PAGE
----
Beat the holiday boredom by exploring Fife this summer

Why not head to Crail Roome Bay Beach this summer?
Why not head to Crail Roome Bay Beach this summer?

Searching rock pools, hunting for fossils, going for picnics and building sandcastles are just some of the fun, free activities Fifers can enjoy taking part in this summer.

Fife Coast and Countryside Trust has put together a list of things for locals of all ages to do to combat any holiday boredom.

The Harbourmaster's House in Dysart

The Harbourmaster's House in Dysart

Whether you’re looking for something different to enjoy as a family during the holidays, or simply want to discover more of Fife’s stunning outdoor spaces, this comprehensive guide has something for everyone.

It includes: Geocatching, photography and wildlife spotting – with Fife home to everything from red squirrels to dolphins.

And for those looking for some adventure, there are plenty of opportunities to get the bike out of the shed and explore some of the great cycle routes around the Kingdom.

The 11-mile-long path from Kincardine to Limekilns offers a brilliant insight into modern industry, heritage and iconic bridges, or discover the ever-changing landscape at Tentsmuir, where you might even spot a seal.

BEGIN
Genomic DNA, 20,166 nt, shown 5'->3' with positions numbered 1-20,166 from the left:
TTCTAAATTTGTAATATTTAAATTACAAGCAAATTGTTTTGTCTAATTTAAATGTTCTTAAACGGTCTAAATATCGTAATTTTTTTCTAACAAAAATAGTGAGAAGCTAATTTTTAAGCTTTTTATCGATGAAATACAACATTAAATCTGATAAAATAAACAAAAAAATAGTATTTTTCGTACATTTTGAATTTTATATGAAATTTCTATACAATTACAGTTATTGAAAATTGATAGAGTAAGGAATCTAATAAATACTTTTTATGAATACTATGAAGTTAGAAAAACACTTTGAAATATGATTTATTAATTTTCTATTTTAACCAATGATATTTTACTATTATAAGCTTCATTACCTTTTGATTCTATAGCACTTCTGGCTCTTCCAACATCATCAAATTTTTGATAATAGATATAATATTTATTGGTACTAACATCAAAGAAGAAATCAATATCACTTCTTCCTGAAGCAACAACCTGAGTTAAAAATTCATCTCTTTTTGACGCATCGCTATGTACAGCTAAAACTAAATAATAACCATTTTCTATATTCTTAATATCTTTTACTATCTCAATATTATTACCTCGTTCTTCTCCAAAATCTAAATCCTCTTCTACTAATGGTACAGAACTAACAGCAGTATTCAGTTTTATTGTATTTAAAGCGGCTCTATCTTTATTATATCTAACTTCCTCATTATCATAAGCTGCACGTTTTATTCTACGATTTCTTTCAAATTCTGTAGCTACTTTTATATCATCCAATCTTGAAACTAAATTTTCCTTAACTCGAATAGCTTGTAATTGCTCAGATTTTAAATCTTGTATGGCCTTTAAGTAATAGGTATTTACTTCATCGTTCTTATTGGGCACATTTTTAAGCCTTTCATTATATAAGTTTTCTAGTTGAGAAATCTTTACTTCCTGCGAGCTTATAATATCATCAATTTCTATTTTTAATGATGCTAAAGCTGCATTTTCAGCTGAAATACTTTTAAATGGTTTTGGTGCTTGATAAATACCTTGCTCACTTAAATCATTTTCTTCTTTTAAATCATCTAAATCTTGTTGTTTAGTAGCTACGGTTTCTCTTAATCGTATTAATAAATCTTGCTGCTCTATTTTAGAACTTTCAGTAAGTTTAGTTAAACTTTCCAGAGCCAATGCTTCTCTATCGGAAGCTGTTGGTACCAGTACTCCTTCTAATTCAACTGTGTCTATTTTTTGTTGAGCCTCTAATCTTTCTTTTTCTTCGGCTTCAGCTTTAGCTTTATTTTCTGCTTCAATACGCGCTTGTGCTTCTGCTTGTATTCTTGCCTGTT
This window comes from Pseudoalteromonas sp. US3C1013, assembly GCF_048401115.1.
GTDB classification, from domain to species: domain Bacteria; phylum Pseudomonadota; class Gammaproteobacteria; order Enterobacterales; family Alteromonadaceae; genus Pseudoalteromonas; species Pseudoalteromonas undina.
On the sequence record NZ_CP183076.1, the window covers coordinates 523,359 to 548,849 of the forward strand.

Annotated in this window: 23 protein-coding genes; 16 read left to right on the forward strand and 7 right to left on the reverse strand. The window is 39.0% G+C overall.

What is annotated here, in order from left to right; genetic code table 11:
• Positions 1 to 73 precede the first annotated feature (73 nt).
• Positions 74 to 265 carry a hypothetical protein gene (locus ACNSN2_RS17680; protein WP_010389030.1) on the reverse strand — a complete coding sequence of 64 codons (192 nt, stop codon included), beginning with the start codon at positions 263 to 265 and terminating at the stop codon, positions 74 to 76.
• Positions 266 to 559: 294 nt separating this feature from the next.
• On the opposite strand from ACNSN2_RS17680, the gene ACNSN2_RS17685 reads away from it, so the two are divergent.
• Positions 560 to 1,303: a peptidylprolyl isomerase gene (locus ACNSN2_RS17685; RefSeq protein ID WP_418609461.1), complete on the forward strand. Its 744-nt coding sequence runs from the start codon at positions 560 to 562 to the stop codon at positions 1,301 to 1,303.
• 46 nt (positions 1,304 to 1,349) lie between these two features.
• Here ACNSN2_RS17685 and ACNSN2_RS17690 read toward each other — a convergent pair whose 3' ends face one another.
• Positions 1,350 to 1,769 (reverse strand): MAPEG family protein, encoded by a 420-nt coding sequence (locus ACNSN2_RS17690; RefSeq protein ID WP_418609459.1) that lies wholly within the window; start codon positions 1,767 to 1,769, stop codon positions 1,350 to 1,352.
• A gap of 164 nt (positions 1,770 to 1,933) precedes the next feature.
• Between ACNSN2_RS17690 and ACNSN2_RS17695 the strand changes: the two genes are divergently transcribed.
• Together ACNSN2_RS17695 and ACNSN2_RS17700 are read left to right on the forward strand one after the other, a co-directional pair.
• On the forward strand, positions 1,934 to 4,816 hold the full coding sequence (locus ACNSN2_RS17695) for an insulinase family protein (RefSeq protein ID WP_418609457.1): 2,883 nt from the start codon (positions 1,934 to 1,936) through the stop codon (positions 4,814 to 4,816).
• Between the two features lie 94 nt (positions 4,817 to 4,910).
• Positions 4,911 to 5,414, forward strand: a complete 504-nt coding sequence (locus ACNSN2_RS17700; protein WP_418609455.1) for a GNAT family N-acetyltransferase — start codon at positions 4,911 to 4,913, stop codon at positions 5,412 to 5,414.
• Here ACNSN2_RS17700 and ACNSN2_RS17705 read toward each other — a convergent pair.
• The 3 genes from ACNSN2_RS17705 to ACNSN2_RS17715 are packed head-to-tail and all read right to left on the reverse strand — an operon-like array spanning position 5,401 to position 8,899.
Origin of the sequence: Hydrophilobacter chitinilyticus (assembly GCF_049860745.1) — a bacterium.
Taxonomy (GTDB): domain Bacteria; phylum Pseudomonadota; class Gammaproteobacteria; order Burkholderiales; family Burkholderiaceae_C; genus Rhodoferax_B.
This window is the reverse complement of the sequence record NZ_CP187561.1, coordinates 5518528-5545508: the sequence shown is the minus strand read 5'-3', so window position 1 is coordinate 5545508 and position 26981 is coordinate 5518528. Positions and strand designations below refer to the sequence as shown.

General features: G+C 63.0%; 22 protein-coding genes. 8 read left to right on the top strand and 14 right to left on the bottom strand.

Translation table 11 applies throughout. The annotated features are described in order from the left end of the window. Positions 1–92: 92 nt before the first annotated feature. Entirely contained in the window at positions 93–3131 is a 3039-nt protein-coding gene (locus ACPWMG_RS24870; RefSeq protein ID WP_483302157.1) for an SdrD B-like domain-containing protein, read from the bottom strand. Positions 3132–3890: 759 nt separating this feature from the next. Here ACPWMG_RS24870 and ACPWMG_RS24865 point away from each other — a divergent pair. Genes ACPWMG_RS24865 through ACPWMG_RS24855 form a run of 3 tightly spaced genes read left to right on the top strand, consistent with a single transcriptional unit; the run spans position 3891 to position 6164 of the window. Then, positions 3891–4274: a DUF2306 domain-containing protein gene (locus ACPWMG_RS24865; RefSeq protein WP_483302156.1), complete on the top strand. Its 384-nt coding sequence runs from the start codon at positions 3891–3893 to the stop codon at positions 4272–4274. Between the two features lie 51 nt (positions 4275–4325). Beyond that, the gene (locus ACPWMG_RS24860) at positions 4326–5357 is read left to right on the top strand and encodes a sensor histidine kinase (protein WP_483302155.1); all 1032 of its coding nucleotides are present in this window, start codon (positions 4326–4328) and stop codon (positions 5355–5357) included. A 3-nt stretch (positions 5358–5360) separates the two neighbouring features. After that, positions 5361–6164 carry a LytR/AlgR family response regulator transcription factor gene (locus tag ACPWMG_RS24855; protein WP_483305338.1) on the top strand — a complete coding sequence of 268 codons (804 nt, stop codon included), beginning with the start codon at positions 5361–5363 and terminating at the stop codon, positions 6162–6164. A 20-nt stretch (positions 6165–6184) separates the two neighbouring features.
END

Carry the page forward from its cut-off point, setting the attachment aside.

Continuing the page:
How about a rock pool guddle?

How about a rock pool guddle?

With 15 award-winning beaches and countless other quiet and peaceful coves along the Fife coastline, locals can enjoy a picnic with the family or a leisurely walk along the sandy stretches, or plan a full free day out by visiting the Harbourmaster’s House in Dysart.

Not only does the bistro serve delicious drinks and meals, but the 18th century building is also home to Fife’s first Coastal Centre.

Visit the exhibition to find out all about the history of the town and how important the coastline is to local culture.

Or why not head out further and explore Scotland’s most popular coastal line by foot and walk the Fife Coastal Path, which has recently been twinned with the Skaneleden Coastal Trail in Sweden.

An impressive 177 miles long, it stretches from the Forth Estuary in the south, to the Tay Estuary in the north.

Valerie Telfer, business support manager, Fife Coast and Countryside Trust said: “As parents across the Kingdom know, it can often be tricky to think of new things to do and places to go over the summer holidays, particularly while trying to keep costs down.

“This is why we’ve created our handy summer checklist. One of the most visited outdoor regions in Scotland, we’re lucky to have fantastic facilities for people of all ages to enjoy.”

For more information about Fife Coast and Countryside Trust and to download the summer holiday checklist to start ticking off activities, visit